Getting a Suntan is very dangerous, but NICE warns you NEED your Vitamin D

NICE have further warned the public about the dangers of sun exposure while getting a suntan.

There is no safe or healthy way to get a tan from sunlight, new guidance from the National Institute for Health and Care Excellence (NICE) has warned.

The health watchdog’s latest guidance also says an existing tan provides little protection against sun exposure.

Many adults in Britain have low levels of Vitamin D and the NICE guidance states that some exposure to sunlight can help to build this up.

NICE also says it is not possible to get enough Vitamin D by sitting next to a closed sunny window, or from sunlight between October and March in the UK.

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Low Vitamin-D genes linked to MS

A new study suggests that, people who are genetically prone to low Vitamin-D levels are at increased risk of Multiple Sclerosis.

Based upon the DNA profiles of tens of thousands of people of European descent, the findings suggest and gain weight to the theory that the sunshine vitamin plays a role in MS.
Scientists are already testing whether giving people extra vitamin D might prevent or ease MS. Experts say the jury is still out.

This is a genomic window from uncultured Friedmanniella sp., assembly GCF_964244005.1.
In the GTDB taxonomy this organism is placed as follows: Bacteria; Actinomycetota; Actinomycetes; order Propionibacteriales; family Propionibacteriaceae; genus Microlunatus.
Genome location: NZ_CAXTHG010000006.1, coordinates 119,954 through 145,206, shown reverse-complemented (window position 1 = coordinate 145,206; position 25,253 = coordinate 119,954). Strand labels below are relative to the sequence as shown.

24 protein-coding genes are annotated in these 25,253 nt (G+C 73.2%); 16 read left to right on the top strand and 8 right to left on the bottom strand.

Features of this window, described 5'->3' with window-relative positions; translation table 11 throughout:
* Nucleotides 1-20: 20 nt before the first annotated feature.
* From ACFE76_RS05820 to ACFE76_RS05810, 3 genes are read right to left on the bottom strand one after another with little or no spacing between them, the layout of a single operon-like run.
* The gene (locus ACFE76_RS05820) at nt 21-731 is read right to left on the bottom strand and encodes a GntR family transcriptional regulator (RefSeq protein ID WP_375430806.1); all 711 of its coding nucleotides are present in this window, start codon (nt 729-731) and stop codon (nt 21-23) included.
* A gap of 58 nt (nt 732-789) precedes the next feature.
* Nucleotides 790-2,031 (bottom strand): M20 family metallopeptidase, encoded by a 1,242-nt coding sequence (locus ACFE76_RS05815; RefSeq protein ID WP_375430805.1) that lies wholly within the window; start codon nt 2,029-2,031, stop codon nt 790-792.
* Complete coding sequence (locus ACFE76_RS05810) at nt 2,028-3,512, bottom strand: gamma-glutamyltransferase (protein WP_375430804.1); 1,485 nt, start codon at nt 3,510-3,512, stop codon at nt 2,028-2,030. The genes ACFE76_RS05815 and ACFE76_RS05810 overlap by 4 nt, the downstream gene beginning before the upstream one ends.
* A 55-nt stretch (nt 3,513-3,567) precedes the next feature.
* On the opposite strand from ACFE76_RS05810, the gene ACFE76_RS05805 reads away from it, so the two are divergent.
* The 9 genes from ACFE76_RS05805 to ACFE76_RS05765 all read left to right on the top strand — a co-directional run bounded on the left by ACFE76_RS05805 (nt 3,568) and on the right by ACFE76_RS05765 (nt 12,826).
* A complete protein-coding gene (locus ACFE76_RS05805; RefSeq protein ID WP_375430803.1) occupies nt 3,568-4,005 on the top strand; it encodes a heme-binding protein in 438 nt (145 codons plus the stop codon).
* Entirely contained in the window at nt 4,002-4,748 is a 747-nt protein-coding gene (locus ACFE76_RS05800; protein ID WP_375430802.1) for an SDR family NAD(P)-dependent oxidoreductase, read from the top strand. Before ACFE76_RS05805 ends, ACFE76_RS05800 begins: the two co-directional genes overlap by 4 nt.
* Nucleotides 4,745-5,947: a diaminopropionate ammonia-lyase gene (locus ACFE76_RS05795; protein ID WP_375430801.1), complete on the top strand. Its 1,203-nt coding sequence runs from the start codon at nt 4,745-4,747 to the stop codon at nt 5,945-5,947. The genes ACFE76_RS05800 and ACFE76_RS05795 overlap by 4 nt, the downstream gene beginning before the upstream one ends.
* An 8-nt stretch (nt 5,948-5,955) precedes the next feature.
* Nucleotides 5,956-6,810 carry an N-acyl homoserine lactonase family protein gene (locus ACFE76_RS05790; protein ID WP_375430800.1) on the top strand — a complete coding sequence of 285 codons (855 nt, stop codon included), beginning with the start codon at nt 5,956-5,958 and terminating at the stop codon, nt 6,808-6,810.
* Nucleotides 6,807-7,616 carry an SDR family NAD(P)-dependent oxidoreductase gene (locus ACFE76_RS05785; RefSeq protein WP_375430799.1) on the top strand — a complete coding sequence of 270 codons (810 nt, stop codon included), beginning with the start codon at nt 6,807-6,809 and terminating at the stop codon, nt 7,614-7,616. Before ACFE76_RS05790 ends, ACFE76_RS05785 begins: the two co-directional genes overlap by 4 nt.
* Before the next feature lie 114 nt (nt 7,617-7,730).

If you think you may not be getting sufficient Vitamin D from sunlight or from your diet, you should discuss this with your doctor.

Vitamin D

  • Is important for healthy bones
  • We make it in our skin when we are exposed to sunlight, but some of it comes from our diet
  • Good food sources include oily fish, eggs, fortified breakfast cereals and fortified fat spreads
  • Some people – the elderly, pregnant and breastfeeding women, babies, children under the age of five, and those of Afro-Caribbean, Asian and African decent as well as those who do not get much sun – may not get enough and need supplements

Research around the world already shows MS is more common in less sunny countries, further from the equator.

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Vitamin D: NICE calls for Halal options to Prevent Deficiency

The National Institute for Care and Health Excellence (UK) is about to publish guidelines for the prevention of Vitamin D Deficiency after a long period of consultation.

Vitamin D is essential for skeletal growth and bone health. Severe Vitamin D deficiency can result in rickets (among children) and osteomalacia (among children and adults). Some scientific research suggests that low Vitamin D levels contribute to a risk of diabetes, cardiovascular disease, dementia, infertility, MS and many other diseases. National surveys suggest that the majority of Asian/Afro-Caribbeans in the UK may have low Vitamin D status. Continue reading